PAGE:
RYAN LIPPERT WRITES – South Korea enjoys some of the world’s most advanced technology. In addition, the country enoys nearly ubiquitous and extremely fast broadband. Still, one thing keeps South Korea from realizing its full online potential: Heavy-handed government regulation.

This may be about to change.

In South Korea, the Internet has been subject to a variety of government regulations, including online curfews for people under a certain age, laws requiring people to post under their actual names, bans on porn, and even laws limiting use of Google Maps to mass transit routes only.

Like most other laws, these were put in place to accomplish admirable goals, like trying to reduce suicides from cyber-bullying and the amount of geographical data available to North Korea. But the problem with over regulation is the possibility that those steps will stifle growth. The South Korean government has recognized this possibility and may be about to act on it.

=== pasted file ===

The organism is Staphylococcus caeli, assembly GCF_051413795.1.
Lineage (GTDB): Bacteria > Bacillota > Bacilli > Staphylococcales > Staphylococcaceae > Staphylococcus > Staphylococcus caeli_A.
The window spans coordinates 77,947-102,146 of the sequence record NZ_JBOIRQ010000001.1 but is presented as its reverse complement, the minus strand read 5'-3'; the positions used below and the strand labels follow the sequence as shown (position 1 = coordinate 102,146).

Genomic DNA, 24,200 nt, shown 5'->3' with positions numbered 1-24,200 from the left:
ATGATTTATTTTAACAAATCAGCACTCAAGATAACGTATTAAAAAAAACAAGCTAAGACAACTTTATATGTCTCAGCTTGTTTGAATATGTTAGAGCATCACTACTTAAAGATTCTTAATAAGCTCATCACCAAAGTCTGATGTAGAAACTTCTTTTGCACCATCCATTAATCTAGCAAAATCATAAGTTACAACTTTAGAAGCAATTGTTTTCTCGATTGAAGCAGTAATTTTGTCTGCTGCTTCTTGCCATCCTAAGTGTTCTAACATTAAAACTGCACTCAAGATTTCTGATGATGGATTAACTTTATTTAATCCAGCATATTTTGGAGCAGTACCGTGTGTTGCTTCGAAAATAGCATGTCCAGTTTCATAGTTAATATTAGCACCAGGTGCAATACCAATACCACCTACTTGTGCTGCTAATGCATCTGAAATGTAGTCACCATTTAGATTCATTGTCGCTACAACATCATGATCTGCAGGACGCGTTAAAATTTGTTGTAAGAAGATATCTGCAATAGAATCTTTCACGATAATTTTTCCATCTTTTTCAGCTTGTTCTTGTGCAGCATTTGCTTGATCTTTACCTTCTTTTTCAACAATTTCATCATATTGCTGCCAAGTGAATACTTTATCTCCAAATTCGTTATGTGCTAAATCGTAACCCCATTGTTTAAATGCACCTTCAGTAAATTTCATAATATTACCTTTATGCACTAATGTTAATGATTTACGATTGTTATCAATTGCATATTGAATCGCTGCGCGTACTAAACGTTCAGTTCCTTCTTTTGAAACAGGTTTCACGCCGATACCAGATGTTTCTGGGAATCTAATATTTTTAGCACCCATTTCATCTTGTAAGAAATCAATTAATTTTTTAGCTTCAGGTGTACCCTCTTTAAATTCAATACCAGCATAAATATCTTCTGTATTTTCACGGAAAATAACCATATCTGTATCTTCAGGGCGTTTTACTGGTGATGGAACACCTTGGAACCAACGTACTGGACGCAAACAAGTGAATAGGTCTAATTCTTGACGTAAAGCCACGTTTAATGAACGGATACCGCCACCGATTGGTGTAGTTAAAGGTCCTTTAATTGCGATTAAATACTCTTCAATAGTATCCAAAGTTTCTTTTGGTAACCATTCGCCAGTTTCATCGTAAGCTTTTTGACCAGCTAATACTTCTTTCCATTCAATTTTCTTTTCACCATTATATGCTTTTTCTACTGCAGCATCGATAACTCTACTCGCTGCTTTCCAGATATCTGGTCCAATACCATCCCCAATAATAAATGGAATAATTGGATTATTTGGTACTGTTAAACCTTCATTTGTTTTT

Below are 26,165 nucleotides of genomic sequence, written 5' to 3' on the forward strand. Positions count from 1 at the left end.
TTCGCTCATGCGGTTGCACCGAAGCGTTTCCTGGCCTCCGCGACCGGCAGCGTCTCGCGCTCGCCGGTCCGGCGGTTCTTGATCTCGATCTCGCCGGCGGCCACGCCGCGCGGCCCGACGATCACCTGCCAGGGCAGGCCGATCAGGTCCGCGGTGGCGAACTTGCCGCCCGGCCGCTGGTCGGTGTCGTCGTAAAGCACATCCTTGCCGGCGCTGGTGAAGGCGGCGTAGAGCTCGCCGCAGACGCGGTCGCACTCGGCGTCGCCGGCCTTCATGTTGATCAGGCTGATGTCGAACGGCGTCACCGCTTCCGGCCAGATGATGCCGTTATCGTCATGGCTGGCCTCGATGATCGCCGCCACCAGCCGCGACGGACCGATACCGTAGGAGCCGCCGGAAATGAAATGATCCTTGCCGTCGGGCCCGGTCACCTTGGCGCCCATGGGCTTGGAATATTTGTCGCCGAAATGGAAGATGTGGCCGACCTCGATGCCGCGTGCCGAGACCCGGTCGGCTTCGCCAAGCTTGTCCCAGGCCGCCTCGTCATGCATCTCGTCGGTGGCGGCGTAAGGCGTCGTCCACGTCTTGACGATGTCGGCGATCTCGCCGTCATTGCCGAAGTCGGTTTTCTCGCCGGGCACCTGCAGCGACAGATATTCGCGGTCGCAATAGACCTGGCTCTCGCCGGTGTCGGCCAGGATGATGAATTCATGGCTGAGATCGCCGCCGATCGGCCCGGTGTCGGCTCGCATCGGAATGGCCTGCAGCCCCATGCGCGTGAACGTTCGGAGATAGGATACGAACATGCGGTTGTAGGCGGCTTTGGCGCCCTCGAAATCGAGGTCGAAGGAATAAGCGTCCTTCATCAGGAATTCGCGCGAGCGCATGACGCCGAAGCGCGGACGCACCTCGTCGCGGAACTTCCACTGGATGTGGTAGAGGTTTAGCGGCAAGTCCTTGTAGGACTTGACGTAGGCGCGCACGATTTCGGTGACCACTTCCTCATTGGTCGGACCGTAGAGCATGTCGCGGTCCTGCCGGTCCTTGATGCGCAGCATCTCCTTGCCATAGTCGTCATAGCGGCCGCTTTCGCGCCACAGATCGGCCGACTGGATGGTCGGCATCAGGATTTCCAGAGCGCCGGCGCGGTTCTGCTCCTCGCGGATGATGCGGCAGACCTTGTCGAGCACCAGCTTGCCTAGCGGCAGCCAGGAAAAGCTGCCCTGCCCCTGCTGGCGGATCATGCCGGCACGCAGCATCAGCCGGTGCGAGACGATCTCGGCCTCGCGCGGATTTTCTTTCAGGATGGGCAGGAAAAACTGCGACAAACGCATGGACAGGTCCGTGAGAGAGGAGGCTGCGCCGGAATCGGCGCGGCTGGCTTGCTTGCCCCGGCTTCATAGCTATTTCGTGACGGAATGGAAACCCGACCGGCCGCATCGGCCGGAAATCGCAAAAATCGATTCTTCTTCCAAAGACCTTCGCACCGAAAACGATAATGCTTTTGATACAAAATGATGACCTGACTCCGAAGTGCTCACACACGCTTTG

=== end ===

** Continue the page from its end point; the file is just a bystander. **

Last year, South Koreans were allowed once again to choose their own online usernames, instead of being required to use their real names. And it appears that this may be just the tip of the iceberg. Last month, it was announced that there are plans to loosen the strict regulations on maps and allow Google to make new maps of South Korea. However, there are some limitations as to what Google can do under these new laws.

It’s thin gruel, for sure. But the hope is other regulations will likewise be eased with time, letting South Korea see the full potential of a minimally regulated Web.